14 Jan 2020
Back-up laser on board Aeolus satellite provides wind analysis for improved forecasting.
The European Centre for Medium-Range Weather Forecasts (ECMWF) says its forecasters have begun assimilating wind data provided by the Aeolus satellite.
Launched by the European Space Agency (ESA) in August 2018, the Aeolus payload is based around a pulsed ultraviolet laser called “Aladin” - a frequency-tripled Nd:YAG source operating at 355 nm.
From its polar low-Earth orbit, the instrument detects back-scattered ultraviolet photons at slightly shifted wavelengths, to provide the very first direct measurements of wind speeds from space with Doppler lidar.
The idea is to provide forecasters with accurate global wind speed data in the lowermost 30 km of the atmosphere, who will incorporate the information in their models to improve everything from daily weather reports to long-range climate studies.
However, the project has been beset by problems. Degradation of laser optics led to a ten-year delay launching Aeolus in the first place, and although those technical difficulties were solved, the on-board laser used initially following launch had to be switched after less than a year in operation after its pulse energy output dropped.
ESA said in July last year that switching to the back-up laser solved that issue, although within a couple of months the agency had to perform a “collision avoidance” sequence to take Aeolus off of a collision course with one of SpaceX’s “Starlink” mini-satellites.
Now, it seems that data from the satellite is being put to use. ESA announced in a statement: “After months of careful testing these measurements are considered so good that the ECMWF is now using them in their forecasts.”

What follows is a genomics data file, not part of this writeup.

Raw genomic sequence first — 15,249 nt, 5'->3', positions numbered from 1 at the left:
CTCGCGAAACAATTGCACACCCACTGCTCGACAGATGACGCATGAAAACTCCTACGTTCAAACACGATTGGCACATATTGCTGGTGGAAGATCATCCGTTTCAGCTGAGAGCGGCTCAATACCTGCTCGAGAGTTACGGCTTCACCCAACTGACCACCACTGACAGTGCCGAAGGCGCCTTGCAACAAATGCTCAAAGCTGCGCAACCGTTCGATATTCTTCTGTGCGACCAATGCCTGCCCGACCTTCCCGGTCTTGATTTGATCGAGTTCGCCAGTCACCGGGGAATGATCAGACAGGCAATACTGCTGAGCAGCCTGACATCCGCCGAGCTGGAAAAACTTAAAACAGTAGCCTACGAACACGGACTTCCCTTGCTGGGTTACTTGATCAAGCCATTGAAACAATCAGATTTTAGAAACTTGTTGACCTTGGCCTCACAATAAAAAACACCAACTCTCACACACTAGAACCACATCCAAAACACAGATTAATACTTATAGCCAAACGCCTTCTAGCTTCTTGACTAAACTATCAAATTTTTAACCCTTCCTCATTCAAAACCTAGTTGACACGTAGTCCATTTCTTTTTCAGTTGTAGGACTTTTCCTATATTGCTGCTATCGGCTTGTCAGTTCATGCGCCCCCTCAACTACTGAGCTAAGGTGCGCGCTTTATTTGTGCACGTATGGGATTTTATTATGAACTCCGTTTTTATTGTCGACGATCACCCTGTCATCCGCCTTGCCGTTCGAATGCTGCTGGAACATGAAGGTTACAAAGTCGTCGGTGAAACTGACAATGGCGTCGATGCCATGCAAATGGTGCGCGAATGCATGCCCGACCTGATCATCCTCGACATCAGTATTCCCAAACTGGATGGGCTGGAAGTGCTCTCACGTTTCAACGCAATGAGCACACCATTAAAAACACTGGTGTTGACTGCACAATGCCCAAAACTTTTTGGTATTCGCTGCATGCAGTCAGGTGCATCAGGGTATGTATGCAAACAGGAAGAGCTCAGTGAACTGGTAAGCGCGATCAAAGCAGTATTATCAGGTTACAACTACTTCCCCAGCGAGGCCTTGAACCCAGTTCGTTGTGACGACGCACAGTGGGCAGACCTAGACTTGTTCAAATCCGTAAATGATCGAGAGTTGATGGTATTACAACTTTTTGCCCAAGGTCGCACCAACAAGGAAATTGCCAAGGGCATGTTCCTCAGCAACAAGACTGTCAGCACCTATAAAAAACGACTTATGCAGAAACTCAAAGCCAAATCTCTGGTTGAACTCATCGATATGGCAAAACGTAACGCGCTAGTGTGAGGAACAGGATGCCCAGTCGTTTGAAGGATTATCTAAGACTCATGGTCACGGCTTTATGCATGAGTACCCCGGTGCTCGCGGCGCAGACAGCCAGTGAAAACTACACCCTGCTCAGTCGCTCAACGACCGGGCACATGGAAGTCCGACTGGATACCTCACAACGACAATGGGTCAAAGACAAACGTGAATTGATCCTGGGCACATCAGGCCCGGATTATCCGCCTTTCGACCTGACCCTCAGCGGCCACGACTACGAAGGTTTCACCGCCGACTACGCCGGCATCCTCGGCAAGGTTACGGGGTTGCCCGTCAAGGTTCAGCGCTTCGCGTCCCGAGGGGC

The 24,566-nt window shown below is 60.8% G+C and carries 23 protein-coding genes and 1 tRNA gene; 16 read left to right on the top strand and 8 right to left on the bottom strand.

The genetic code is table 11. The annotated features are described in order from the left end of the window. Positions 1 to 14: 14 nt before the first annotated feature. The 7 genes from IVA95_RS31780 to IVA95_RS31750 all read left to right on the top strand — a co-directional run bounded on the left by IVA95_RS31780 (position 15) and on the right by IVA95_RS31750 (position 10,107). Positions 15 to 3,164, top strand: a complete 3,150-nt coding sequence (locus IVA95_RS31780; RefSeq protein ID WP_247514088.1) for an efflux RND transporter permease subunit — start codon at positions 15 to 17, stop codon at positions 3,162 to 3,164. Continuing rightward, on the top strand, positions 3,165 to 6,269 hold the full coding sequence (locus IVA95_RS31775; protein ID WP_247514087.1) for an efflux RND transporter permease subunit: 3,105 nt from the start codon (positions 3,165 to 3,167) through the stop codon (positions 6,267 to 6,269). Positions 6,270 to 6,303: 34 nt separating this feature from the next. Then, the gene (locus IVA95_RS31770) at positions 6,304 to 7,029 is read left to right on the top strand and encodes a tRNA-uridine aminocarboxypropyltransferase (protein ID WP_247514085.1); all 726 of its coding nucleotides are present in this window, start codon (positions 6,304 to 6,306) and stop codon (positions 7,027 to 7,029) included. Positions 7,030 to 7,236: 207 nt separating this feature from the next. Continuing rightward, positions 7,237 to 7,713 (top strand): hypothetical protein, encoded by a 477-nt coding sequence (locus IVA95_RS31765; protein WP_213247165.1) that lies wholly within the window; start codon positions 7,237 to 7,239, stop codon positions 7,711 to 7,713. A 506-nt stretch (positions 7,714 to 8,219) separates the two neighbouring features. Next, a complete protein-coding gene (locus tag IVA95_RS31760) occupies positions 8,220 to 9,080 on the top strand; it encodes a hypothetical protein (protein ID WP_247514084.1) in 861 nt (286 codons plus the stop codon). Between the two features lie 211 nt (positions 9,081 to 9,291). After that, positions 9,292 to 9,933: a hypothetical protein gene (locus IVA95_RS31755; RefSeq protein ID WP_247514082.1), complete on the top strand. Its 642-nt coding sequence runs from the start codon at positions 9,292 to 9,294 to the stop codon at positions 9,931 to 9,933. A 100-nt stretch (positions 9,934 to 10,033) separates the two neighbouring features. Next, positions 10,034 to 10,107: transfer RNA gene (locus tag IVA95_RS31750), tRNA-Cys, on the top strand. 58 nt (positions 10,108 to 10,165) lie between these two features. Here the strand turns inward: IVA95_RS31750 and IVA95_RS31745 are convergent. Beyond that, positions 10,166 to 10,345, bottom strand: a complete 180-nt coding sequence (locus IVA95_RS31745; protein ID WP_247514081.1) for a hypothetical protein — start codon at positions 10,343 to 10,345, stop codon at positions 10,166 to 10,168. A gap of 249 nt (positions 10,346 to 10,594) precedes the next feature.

The agency’s mission manager Tommaso Parrinello added: “While we did find that we had to switch to the instrument’s second laser transmitter to boost power, the mission is proving to be an excellent way of measuring the wind – so much so that we now see data being assimilated into forecasts, which we are absolutely thrilled about.”
ECMWF itself said that the second laser, in operation since June 2019, has so far been found to deliver more stable power at sufficiently high intensity, with “clear improvements” to medium-range forecasts (specified as 3-10 days ahead) when the lidar data is assimilated.
Michael Rennie, an ECMWF scientist working on the Aeolus program, explained in an ESA release: “We had to assess the impact that Aeolus would have on the weather forecasts before deciding to ingest them operationally – and this involved checking the data quality with the forecast and other observations, and running a host of experiments to see if Aeolus consistently improves the forecasts, and by how much.
“Our experiments showed that, indeed, Aeolus had a positive impact, and this makes a big difference, particularly over parts of the world where there is a lack of other wind observations.
“The biggest improvement is in tropical regions and in the southern hemisphere. We also see that measurements from Aeolus are among the most important instruments in space for forecast quality, which is hugely impressive considering that Aeolus actually gives us less than 1 per cent of the measurements we use in daily forecasts.”
Future lidar fleet?
With that key milestone now reached, the path is clear for more weather centers to start using the data during the course of 2020.
ESA and ECMWF note that Rennie and others have had to calculate some complex biases in the Aeolus data - partly a result of the optical components on board the satellite.
“Patient scientific detective work carried out by [Rennie], in collaboration with other scientists, has shown that Aeolus biases are closely correlated with small variations in the temperature distribution across the large mirror used in the Aeolus instrument’s telescope,” pointed out ECMWF.
“This finding will enable us to refine our bias correction, since those temperatures are measured in space and available in real time,” Rennie added.
“Aeolus engineers and scientists are now investigating why such temperature differences cause large wind biases, and if the mirror temperatures can be controlled better. A better understanding will be very valuable when designing and building a potential follow-on Aeolus instrument.”
ESA says that the positive development could result in a future “fleet” of similar Doppler lidar satellites being deployed.
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